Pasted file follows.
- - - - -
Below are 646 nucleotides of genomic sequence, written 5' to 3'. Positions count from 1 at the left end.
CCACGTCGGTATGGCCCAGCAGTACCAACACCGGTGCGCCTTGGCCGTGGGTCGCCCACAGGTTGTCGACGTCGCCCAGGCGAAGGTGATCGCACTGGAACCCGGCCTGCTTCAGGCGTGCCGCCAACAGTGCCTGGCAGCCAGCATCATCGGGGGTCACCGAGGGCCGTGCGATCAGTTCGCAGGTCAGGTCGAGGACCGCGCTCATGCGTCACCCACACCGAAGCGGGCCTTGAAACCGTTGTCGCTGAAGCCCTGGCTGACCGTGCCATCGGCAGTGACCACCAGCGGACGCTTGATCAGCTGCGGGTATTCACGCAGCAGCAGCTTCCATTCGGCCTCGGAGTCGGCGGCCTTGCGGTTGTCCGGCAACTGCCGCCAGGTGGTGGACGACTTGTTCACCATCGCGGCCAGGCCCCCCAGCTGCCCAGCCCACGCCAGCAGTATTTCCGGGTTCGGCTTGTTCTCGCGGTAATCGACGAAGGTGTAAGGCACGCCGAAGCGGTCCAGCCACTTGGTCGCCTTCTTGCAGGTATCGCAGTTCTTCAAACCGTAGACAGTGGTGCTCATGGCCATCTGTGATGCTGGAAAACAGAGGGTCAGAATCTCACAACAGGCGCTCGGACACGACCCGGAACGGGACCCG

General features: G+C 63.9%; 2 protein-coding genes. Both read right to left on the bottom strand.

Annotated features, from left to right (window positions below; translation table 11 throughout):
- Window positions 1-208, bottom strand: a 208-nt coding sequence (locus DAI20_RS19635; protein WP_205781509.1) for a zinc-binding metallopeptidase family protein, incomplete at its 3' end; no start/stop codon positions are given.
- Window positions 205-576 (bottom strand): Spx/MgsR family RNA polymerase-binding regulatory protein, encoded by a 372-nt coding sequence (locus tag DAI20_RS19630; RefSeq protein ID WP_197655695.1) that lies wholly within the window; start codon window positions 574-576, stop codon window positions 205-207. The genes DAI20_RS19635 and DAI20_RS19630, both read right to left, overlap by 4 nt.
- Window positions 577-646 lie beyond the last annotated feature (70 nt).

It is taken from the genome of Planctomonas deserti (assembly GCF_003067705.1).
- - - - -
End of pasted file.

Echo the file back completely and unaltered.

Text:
Below are 646 nucleotides of genomic sequence, written 5' to 3'. Positions count from 1 at the left end.
CCACGTCGGTATGGCCCAGCAGTACCAACACCGGTGCGCCTTGGCCGTGGGTCGCCCACAGGTTGTCGACGTCGCCCAGGCGAAGGTGATCGCACTGGAACCCGGCCTGCTTCAGGCGTGCCGCCAACAGTGCCTGGCAGCCAGCATCATCGGGGGTCACCGAGGGCCGTGCGATCAGTTCGCAGGTCAGGTCGAGGACCGCGCTCATGCGTCACCCACACCGAAGCGGGCCTTGAAACCGTTGTCGCTGAAGCCCTGGCTGACCGTGCCATCGGCAGTGACCACCAGCGGACGCTTGATCAGCTGCGGGTATTCACGCAGCAGCAGCTTCCATTCGGCCTCGGAGTCGGCGGCCTTGCGGTTGTCCGGCAACTGCCGCCAGGTGGTGGACGACTTGTTCACCATCGCGGCCAGGCCCCCCAGCTGCCCAGCCCACGCCAGCAGTATTTCCGGGTTCGGCTTGTTCTCGCGGTAATCGACGAAGGTGTAAGGCACGCCGAAGCGGTCCAGCCACTTGGTCGCCTTCTTGCAGGTATCGCAGTTCTTCAAACCGTAGACAGTGGTGCTCATGGCCATCTGTGATGCTGGAAAACAGAGGGTCAGAATCTCACAACAGGCGCTCGGACACGACCCGGAACGGGACCCG

General features: G+C 63.9%; 2 protein-coding genes. Both read right to left on the bottom strand.

Annotated features, from left to right (window positions below; translation table 11 throughout):
- Window positions 1-208, bottom strand: a 208-nt coding sequence (locus DAI20_RS19635; protein WP_205781509.1) for a zinc-binding metallopeptidase family protein, incomplete at its 3' end; no start/stop codon positions are given.
- Window positions 205-576 (bottom strand): Spx/MgsR family RNA polymerase-binding regulatory protein, encoded by a 372-nt coding sequence (locus tag DAI20_RS19630; RefSeq protein ID WP_197655695.1) that lies wholly within the window; start codon window positions 574-576, stop codon window positions 205-207. The genes DAI20_RS19635 and DAI20_RS19630, both read right to left, overlap by 4 nt.
- Window positions 577-646 lie beyond the last annotated feature (70 nt).

It is taken from the genome of Planctomonas deserti (assembly GCF_003067705.1).